Seeing as we are finally getting a glimpse of a real summer, it is high time that I publish this post about a fantastic walk that can be had along a stretch of the Paignton and Dartmouth Railway in Devon. Fantastic views of both the railway and Torbay are to be had.
Funnily enough, my wife and I walked this route by mistake! We had been advised that a lovely walk from Broadsands towards Elberry Cove was well worth doing, but through the all too familiar “getting lost on holiday” we ended up at Goodrington Sands and had paid for our car park ticket before realising the error! And I am being genuine that this was a mistake… it just turned out to be very fortuitous in that it had some amazing views of the Paignton and Dartmouth Railway on its route!
The walk starts at Goodrington Sands car park and/or Goodrington Sands railway station. Goodrington Sands is a traditional English seaside resort territory, love it or hate it, with various amusements for the holiday maker. From the car park; head directly to the coast, where you will join a promenade that follows the beach (above). Heading south you will walk parallel to the beach, beach huts and the railway, eventually walking under a railway bridge. The route to Broadsands is sign-posted all the way and it is a tiny portion of the 630 mile south-west coastal path.
After passing under the railway the path takes an immediate left-hand turn and proceeds upwards to a fantastic vantage for steam trains heading from Paignton towards Kingswear. It is here that we got our first view of 4936 Kinlet Hall (see top photograph and below). This locomotive is normally based at Tyseley, but is operating on the Paignton and Dartmouth railway until mid-September.
Continuing along the footpath, you then get another view that is great for seeing locomotives coming from the opposite direction. If a peak service with two trains is running, you will not have to wait for long as the trains pass at Churston. Operating the second service this day was long-term resident 7827 Lydham Manor in lined BR black.
Hopefully these pictures help you understand why in my opinion, the Paignton to Dartmouth steam railway is one of the most picturesque preserved railways!
The path dips down and then up again, providing another vantage point to watch steam train’s approach from Paignton, however at this point we would have had to wait a long time so we pressed on, but did see Lydham Manor on our return along the path (see second from last picture). The path is fairly steep in places and provides a good little workout. Views north across Torbay to Torquay are beautiful (below) and also south towards Brixham and Broadsands.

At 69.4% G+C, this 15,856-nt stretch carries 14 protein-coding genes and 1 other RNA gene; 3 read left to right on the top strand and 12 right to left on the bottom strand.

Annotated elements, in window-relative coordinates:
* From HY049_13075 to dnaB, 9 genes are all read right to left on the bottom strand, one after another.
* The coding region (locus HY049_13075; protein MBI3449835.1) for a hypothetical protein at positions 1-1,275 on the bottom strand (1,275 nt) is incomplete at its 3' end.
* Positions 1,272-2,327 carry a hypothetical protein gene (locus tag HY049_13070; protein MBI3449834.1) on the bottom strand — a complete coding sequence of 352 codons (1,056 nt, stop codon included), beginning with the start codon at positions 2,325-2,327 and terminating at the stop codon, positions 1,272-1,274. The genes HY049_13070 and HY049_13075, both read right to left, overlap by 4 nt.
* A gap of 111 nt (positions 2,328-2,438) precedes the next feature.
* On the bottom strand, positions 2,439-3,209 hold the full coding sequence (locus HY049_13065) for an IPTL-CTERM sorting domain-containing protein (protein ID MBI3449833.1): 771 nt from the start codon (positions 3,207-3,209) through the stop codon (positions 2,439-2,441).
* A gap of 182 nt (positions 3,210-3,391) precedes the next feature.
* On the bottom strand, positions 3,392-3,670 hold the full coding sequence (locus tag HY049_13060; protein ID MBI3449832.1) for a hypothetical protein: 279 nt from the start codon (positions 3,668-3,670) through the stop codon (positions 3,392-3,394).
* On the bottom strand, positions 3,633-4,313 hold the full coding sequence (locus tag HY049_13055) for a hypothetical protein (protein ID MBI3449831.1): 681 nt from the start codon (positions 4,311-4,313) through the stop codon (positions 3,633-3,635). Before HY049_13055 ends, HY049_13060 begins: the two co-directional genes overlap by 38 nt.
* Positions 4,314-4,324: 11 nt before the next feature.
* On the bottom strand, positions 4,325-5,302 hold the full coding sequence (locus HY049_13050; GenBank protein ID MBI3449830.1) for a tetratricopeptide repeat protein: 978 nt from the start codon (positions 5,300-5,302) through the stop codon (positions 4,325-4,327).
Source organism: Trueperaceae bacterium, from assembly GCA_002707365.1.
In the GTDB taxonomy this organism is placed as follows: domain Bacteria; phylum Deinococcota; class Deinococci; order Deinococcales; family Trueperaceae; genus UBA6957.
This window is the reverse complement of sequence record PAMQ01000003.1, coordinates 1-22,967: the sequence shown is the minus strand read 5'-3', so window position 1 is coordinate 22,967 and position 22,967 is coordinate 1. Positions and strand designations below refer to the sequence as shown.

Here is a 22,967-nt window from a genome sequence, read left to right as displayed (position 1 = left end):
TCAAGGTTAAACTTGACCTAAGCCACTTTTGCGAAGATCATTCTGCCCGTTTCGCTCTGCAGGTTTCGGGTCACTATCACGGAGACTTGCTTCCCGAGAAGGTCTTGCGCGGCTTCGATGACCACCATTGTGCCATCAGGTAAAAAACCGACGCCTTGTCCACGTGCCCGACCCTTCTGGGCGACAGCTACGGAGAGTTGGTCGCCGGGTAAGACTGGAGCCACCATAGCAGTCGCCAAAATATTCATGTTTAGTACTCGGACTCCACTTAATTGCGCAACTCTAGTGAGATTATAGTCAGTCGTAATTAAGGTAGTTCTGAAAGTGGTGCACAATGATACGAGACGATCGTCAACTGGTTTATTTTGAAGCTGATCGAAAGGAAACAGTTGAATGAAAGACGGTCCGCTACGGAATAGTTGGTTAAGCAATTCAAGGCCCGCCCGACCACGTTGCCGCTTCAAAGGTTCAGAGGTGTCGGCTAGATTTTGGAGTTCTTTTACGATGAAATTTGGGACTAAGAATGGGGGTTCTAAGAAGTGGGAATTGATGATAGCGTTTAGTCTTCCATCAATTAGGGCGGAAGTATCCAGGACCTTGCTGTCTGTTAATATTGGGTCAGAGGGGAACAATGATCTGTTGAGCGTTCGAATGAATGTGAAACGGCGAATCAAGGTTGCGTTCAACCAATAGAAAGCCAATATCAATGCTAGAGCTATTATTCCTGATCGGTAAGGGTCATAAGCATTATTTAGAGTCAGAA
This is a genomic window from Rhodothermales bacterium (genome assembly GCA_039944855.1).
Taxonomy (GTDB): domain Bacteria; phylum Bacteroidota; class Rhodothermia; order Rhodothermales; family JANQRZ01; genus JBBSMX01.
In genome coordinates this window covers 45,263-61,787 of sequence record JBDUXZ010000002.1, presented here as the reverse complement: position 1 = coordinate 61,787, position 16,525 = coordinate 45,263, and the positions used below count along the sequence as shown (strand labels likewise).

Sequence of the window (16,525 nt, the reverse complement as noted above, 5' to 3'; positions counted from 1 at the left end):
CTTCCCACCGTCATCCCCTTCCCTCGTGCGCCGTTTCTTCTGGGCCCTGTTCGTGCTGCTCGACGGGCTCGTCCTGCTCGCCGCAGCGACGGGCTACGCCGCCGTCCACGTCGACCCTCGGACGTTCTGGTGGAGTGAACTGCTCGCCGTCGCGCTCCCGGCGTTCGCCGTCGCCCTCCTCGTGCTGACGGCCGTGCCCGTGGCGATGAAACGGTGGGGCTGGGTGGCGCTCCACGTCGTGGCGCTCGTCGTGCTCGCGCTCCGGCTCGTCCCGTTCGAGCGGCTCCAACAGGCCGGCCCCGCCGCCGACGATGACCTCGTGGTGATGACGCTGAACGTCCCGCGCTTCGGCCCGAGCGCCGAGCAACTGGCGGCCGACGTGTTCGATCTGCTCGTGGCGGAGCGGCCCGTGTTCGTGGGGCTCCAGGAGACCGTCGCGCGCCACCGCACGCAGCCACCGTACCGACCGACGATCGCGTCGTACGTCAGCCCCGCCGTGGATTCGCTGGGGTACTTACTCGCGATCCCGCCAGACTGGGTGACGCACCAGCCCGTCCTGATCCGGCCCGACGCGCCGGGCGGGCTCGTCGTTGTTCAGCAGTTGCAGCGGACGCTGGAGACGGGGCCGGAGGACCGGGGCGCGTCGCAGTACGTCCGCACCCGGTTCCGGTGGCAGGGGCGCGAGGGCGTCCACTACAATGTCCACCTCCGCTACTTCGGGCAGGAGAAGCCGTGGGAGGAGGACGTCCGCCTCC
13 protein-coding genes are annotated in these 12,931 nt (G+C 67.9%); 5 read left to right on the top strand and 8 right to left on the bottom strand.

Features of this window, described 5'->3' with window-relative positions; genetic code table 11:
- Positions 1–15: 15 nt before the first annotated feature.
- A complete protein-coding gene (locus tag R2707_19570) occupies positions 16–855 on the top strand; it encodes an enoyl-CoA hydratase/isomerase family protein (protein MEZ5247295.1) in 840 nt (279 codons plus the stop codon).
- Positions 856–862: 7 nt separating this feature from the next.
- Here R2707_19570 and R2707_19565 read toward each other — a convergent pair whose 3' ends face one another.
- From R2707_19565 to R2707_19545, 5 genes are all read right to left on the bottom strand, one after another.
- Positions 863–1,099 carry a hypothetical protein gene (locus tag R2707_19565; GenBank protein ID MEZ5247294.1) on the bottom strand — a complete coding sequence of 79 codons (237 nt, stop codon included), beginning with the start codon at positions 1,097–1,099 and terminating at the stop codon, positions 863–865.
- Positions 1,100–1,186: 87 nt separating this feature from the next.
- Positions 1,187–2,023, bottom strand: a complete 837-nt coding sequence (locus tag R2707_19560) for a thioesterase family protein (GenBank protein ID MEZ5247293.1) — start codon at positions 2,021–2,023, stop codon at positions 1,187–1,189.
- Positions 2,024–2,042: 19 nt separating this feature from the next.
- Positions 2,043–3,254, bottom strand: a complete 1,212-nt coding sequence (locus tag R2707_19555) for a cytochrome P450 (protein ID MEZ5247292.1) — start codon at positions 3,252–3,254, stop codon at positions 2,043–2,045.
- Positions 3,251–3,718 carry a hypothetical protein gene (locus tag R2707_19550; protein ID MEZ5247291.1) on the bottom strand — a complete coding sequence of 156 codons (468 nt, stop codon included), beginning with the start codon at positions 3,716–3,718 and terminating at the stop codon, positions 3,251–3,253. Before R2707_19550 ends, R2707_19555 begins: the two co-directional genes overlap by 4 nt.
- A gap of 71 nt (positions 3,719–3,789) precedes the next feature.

Descending towards Broadsands you’ll soon see a viaduct (below) which you will walk under to get to the final destination of this guide – Broadsands beach.
Broadsands is a lot less commercialised than Goodrington. No doubt it must get busy on hot days in the school holidays, but it was very quiet when we were there. My wife’s picture below captures the colourful beach huts and sandy beach perfectly (far better than my pictures did!)
The return journey of course, also presents the same good opportunities to get a great picture or two of the railway. The picture below was also taken by Mrs Locoyard, this time of 7827 Lydham Manor on its’ journey from Goodrington Sands to Churston. My pictures were not quite sharp, my excuse being that the autofocus mechanism has failed and my manual focussing skills were caught out! To be fair, my composition wasn’t quite as good either this time… I am sure you will agree that pictures above and below are to be applauded and join me in hoping there will be more steam locomotive photographs from Mrs Locoyard to come; in the not-too-distant future!
The walk is a round trip of about five miles and takes a couple of hours, allowing some time to stop for pictures but not much time to stop at Broadsands. Steam enthusiast or not, the walk is beautiful and worth doing. For steam enthusiasts who like a short ramble it is perfect! If any of my followers have any other suggestions for walks along preserved lines, please feel free to use the comment function below and share these.
The last image is of Kinlet Hall, on its way to Goodrington Sands and Paignton. Thanks for reading locoyard followers 🙂